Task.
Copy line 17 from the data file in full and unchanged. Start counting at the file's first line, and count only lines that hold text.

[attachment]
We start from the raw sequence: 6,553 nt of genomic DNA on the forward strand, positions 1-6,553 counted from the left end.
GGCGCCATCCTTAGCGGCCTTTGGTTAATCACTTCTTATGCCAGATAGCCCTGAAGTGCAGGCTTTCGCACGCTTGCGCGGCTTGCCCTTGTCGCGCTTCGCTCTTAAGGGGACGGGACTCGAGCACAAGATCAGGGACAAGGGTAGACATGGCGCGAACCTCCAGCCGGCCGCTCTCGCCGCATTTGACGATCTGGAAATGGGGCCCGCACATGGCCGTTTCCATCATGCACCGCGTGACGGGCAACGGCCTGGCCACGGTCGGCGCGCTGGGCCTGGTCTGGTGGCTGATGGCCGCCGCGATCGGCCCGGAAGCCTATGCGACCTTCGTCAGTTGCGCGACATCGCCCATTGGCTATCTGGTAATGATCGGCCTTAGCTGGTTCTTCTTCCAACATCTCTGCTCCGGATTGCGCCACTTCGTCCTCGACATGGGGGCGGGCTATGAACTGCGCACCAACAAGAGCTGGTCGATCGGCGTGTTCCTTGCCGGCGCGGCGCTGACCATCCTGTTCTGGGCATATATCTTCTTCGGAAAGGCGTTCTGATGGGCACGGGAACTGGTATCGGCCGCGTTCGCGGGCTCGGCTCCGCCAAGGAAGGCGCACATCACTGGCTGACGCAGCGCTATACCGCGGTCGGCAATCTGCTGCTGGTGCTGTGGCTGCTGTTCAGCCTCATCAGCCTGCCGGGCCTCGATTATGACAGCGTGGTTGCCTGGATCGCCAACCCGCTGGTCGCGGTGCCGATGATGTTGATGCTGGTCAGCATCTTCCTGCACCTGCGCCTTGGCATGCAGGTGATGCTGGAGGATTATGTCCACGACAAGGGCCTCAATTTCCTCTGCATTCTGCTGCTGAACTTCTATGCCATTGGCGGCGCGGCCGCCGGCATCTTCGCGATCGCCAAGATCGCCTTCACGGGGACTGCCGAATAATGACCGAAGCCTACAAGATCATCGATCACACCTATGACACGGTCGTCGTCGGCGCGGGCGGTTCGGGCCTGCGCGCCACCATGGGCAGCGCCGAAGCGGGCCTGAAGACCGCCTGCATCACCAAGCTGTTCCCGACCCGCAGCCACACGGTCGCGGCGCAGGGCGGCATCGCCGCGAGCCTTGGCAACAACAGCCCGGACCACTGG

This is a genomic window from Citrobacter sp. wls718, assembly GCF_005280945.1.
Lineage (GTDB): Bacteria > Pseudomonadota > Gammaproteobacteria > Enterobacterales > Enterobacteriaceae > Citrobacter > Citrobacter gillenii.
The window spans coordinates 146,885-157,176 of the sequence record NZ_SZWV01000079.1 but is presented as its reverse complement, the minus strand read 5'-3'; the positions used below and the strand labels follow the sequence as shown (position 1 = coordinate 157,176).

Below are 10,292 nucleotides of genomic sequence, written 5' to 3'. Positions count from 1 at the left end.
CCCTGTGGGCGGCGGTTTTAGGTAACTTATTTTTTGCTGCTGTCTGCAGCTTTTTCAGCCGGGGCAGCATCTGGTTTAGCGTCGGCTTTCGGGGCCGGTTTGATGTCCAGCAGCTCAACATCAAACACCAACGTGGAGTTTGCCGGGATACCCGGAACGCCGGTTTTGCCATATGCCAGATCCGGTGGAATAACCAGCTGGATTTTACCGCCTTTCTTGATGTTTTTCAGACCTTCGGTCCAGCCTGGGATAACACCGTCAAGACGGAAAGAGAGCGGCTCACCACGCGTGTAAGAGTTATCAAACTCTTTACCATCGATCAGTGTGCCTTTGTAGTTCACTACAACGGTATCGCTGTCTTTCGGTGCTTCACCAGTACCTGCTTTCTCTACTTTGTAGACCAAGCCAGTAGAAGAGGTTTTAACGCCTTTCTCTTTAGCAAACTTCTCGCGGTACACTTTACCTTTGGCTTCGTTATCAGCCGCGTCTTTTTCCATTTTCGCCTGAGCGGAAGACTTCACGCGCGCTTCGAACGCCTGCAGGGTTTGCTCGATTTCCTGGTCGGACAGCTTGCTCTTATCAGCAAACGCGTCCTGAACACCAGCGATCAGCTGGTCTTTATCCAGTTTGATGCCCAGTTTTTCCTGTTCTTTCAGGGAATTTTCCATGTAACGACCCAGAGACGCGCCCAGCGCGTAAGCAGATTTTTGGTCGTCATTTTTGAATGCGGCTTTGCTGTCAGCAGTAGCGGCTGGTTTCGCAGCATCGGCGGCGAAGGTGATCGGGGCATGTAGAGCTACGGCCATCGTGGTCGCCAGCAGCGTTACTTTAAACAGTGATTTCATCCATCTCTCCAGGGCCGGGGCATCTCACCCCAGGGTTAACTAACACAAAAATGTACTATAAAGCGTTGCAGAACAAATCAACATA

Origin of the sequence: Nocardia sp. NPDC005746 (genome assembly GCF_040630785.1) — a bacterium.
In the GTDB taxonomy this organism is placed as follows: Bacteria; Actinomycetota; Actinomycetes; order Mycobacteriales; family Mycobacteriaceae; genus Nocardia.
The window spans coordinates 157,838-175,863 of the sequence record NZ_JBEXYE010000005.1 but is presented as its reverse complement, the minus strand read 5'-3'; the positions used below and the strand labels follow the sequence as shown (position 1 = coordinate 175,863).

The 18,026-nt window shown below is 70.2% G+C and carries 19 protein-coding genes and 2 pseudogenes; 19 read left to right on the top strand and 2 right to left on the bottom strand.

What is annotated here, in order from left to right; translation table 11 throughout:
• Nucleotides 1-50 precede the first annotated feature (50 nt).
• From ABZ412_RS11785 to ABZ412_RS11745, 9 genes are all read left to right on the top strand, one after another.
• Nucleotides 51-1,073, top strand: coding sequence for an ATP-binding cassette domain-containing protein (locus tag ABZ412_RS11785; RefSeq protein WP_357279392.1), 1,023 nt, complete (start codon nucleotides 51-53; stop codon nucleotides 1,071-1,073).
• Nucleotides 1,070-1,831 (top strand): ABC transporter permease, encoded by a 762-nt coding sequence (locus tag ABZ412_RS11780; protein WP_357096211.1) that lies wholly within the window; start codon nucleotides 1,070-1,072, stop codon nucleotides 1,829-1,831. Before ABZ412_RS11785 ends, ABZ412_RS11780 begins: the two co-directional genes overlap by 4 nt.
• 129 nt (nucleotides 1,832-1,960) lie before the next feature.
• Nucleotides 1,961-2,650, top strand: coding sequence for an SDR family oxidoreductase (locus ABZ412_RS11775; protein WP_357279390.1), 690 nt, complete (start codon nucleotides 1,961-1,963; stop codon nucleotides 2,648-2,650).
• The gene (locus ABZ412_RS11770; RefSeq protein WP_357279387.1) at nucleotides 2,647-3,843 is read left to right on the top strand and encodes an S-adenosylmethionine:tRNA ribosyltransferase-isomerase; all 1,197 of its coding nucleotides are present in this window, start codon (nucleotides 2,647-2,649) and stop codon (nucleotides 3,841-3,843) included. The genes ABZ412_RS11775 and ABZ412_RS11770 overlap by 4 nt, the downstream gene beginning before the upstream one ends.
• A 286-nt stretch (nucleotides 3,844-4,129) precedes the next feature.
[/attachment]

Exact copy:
• 129 nt (nucleotides 1,832-1,960) lie before the next feature.